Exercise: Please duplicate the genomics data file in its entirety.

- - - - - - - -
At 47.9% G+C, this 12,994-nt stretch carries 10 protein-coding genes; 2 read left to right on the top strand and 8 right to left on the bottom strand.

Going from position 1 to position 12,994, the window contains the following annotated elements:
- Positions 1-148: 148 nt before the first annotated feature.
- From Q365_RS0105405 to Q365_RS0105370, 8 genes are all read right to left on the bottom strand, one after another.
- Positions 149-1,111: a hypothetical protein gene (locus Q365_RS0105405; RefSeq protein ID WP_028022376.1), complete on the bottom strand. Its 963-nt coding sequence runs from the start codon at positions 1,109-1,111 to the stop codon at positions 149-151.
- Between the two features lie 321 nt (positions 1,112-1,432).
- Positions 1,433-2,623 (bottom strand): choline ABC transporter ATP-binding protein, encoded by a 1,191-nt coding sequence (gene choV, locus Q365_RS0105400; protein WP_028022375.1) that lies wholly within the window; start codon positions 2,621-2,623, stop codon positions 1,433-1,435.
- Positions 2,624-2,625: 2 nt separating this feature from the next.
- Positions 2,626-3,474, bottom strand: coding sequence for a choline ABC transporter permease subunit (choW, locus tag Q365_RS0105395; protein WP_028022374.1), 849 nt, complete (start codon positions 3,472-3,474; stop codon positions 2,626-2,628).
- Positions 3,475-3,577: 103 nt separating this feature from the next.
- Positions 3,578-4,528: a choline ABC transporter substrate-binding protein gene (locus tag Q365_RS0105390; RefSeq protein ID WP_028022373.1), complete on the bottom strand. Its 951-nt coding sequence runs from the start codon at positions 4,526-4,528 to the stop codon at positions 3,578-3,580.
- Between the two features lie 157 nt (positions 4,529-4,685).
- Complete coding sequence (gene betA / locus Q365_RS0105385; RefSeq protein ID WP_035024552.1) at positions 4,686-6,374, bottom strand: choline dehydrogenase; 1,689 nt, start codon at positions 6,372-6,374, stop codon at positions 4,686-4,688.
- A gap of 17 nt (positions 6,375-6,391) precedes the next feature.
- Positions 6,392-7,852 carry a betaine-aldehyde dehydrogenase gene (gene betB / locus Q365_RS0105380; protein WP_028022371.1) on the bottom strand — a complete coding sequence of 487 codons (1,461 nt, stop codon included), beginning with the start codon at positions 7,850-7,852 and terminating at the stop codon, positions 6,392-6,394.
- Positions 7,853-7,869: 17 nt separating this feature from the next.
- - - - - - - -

At 47.9% G+C, this 12,994-nt stretch carries 10 protein-coding genes; 2 read left to right on the top strand and 8 right to left on the bottom strand.

Going from position 1 to position 12,994, the window contains the following annotated elements:
- Positions 1-148: 148 nt before the first annotated feature.
- From Q365_RS0105405 to Q365_RS0105370, 8 genes are all read right to left on the bottom strand, one after another.
- Positions 149-1,111: a hypothetical protein gene (locus Q365_RS0105405; RefSeq protein ID WP_028022376.1), complete on the bottom strand. Its 963-nt coding sequence runs from the start codon at positions 1,109-1,111 to the stop codon at positions 149-151.
- Between the two features lie 321 nt (positions 1,112-1,432).
- Positions 1,433-2,623 (bottom strand): choline ABC transporter ATP-binding protein, encoded by a 1,191-nt coding sequence (gene choV, locus Q365_RS0105400; protein WP_028022375.1) that lies wholly within the window; start codon positions 2,621-2,623, stop codon positions 1,433-1,435.
- Positions 2,624-2,625: 2 nt separating this feature from the next.
- Positions 2,626-3,474, bottom strand: coding sequence for a choline ABC transporter permease subunit (choW, locus tag Q365_RS0105395; protein WP_028022374.1), 849 nt, complete (start codon positions 3,472-3,474; stop codon positions 2,626-2,628).
- Positions 3,475-3,577: 103 nt separating this feature from the next.
- Positions 3,578-4,528: a choline ABC transporter substrate-binding protein gene (locus tag Q365_RS0105390; RefSeq protein ID WP_028022373.1), complete on the bottom strand. Its 951-nt coding sequence runs from the start codon at positions 4,526-4,528 to the stop codon at positions 3,578-3,580.
- Between the two features lie 157 nt (positions 4,529-4,685).
- Complete coding sequence (gene betA / locus Q365_RS0105385; RefSeq protein ID WP_035024552.1) at positions 4,686-6,374, bottom strand: choline dehydrogenase; 1,689 nt, start codon at positions 6,372-6,374, stop codon at positions 4,686-4,688.
- A gap of 17 nt (positions 6,375-6,391) precedes the next feature.
- Positions 6,392-7,852 carry a betaine-aldehyde dehydrogenase gene (gene betB / locus Q365_RS0105380; protein WP_028022371.1) on the bottom strand — a complete coding sequence of 487 codons (1,461 nt, stop codon included), beginning with the start codon at positions 7,850-7,852 and terminating at the stop codon, positions 6,392-6,394.
- Positions 7,853-7,869: 17 nt separating this feature from the next.